Recently, HPV has been discussed as a relevant predictive biomarker for OSCC [10, 11]. Higher rates of HPV+ tumours, better outcomes for HPV+ patients, and improved survival rates compared to HPV− groups have often been published in studies that did not differentiate between OSCC and OPSCC [12, 13] and did not examine other confounders significantly influencing DSS. Only few studies were published which differentiate sufficiently between the anatomical localisations . In OPSCC in particular, lymphoid tissue and lymphoid precursor cells interact with HPV infection and also carcinoma cells through various molecular mechanisms . Because of this, HPV exhibiting p16INK4a positivity is more often seen in OPSCC , requiring OPSCC to be judged separately from OSCC. HPV infection is often detected with immunohistochemistry (IHC) of p16INK4a. HPV associated oncoproteins as E7 are influencing the expression of p16INK4a (Figures (Figures11 and and2)2) [17–19]. Therefore p16INK4a is used as an HPV-related surrogate marker in many study protocols because the procedure is well-established and time saving [20, 21]. It has a distinct role in cell cycle regulation , acting as a tumour suppressor protein. It is well known that detection of HPV infection with p16INK4a staining often does not give accurate results [23, 24]. Another pitfall making survival comparisons even more difficult is the comparison of non-homogeneous groups. Bias by age and corresponding comorbidities as well as different tumour stages influence survival rates. Often, false conclusions are drawn based on different survival rates without regarding the diverse ages of the HPV+ and −groups.
To date, only a few OSCC studies have examined homogenous groups in terms of patient age and tumour stage. The aim of the current analysis was I) to compare a completely homogenous group and assess two of the most commonly used HPV detection methods with respect to HPV expression rates and II) to evaluate HPV status for relevance to patient survival and clinical outcome.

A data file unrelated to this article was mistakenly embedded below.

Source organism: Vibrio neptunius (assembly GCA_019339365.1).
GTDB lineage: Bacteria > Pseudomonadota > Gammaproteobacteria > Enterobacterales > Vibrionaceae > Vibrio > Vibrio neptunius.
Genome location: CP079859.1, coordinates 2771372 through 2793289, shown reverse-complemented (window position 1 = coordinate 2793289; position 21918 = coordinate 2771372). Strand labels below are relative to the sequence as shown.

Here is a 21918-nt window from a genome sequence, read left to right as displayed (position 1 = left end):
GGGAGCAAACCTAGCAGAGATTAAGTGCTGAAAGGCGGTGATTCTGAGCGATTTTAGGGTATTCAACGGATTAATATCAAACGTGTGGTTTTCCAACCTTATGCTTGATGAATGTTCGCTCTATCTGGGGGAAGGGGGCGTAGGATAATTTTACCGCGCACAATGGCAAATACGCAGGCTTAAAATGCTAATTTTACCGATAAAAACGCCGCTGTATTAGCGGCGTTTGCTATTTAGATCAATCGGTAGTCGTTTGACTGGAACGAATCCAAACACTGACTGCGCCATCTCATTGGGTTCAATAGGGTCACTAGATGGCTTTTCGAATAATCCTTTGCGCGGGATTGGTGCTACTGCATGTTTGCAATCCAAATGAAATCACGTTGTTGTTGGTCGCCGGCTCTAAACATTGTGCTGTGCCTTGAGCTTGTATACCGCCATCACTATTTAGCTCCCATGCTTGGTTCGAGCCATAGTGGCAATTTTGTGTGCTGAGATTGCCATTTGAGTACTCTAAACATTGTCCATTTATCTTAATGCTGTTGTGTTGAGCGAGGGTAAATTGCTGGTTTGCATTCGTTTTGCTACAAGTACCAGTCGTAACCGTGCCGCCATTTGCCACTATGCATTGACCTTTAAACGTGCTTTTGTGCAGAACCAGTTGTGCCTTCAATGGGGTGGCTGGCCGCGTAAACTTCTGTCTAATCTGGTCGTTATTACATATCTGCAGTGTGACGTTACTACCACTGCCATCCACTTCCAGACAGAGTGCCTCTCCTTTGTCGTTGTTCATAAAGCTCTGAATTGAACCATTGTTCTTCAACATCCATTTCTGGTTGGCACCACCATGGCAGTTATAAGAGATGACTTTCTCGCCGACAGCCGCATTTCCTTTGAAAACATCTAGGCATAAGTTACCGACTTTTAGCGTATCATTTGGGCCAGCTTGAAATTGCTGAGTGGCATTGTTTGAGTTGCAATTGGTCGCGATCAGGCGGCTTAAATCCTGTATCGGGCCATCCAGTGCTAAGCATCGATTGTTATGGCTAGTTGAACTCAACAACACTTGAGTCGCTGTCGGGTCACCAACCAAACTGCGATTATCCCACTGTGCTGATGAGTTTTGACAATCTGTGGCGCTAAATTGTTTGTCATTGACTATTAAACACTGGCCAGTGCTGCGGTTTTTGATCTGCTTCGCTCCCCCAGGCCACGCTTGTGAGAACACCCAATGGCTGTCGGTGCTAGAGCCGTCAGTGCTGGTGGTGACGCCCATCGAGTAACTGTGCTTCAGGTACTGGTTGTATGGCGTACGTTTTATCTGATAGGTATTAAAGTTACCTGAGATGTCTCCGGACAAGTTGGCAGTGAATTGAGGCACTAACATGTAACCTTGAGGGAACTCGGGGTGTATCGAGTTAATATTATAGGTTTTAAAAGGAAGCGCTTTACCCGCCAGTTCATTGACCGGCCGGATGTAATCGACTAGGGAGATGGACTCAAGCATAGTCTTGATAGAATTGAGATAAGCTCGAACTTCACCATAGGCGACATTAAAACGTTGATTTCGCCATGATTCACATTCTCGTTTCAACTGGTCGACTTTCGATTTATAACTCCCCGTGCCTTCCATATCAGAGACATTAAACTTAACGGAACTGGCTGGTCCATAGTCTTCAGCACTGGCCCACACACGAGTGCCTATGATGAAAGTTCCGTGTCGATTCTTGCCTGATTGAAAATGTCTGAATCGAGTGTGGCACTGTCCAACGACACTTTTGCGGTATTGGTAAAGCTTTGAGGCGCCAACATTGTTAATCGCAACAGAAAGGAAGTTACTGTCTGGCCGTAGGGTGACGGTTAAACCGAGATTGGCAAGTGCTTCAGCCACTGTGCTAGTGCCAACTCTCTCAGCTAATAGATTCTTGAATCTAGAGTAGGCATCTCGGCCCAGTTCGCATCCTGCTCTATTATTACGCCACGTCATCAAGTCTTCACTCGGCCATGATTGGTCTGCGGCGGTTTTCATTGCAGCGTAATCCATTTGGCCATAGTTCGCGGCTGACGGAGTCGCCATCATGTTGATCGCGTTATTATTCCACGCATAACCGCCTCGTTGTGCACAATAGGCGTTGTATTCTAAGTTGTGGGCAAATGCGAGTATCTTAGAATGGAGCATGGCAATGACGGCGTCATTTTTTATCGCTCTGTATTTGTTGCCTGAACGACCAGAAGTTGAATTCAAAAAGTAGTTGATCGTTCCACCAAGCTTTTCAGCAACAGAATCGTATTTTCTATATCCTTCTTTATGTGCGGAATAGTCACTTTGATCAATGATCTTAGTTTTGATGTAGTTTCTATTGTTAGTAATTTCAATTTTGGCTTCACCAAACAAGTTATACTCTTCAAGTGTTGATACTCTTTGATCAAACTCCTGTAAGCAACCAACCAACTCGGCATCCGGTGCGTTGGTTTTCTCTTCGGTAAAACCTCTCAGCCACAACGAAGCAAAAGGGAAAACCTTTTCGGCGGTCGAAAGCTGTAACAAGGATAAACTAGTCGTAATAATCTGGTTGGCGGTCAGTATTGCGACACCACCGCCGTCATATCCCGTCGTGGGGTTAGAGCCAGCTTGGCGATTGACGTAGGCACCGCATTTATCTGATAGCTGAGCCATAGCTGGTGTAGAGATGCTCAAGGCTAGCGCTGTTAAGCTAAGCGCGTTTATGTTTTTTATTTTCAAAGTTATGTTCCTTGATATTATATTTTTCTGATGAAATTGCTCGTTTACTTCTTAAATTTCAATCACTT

12 (5.94%) patients tested positive for p16INK4a (Table (Table1).1). These results were clear with a strong intensity staining in all 12 cases (Figure (Figure3),3), and cells with no detectable staining were considered negative (Figure (Figure3).3). No intermediate staining was evaluated. All IHC results were evaluated under a light microscope (Zeiss, Jena, Germany). Samples of HPV+ and − cervical cancer were used as positive and negative controls. No difference of p16INK4a staining was given by the different tumour localisations as the centre of the tumour, the invasion front and the lymph nodes. If positivity/negativity of p16INK4a was given, every localisation was positive/negative for p16INK4a.
7 (3.47%) patients were scored as HPV+ based on the PCR results (Figure (Figure4.1).4.1). A sample from an HPV+ cervical carcinoma was used as a positive control (+C) to confirm HPV infection. Control PCR (Figure (Figure4.2)4.2) was performed in every case to ensure sufficient amounts of DNA. Only in 4 (1.98%) cases did the PCR result correspond to positive p16INK4a staining. In 8 (3.96%) cases, p16INK4a staining was positive, but the PCR result was negative. In 3 (1.49%) cases, p16INK4a staining was negative but the PCR for HPV was positive. In conclusion, p16INK4a staining for the detection of HPV is insufficiently sensitive and specific.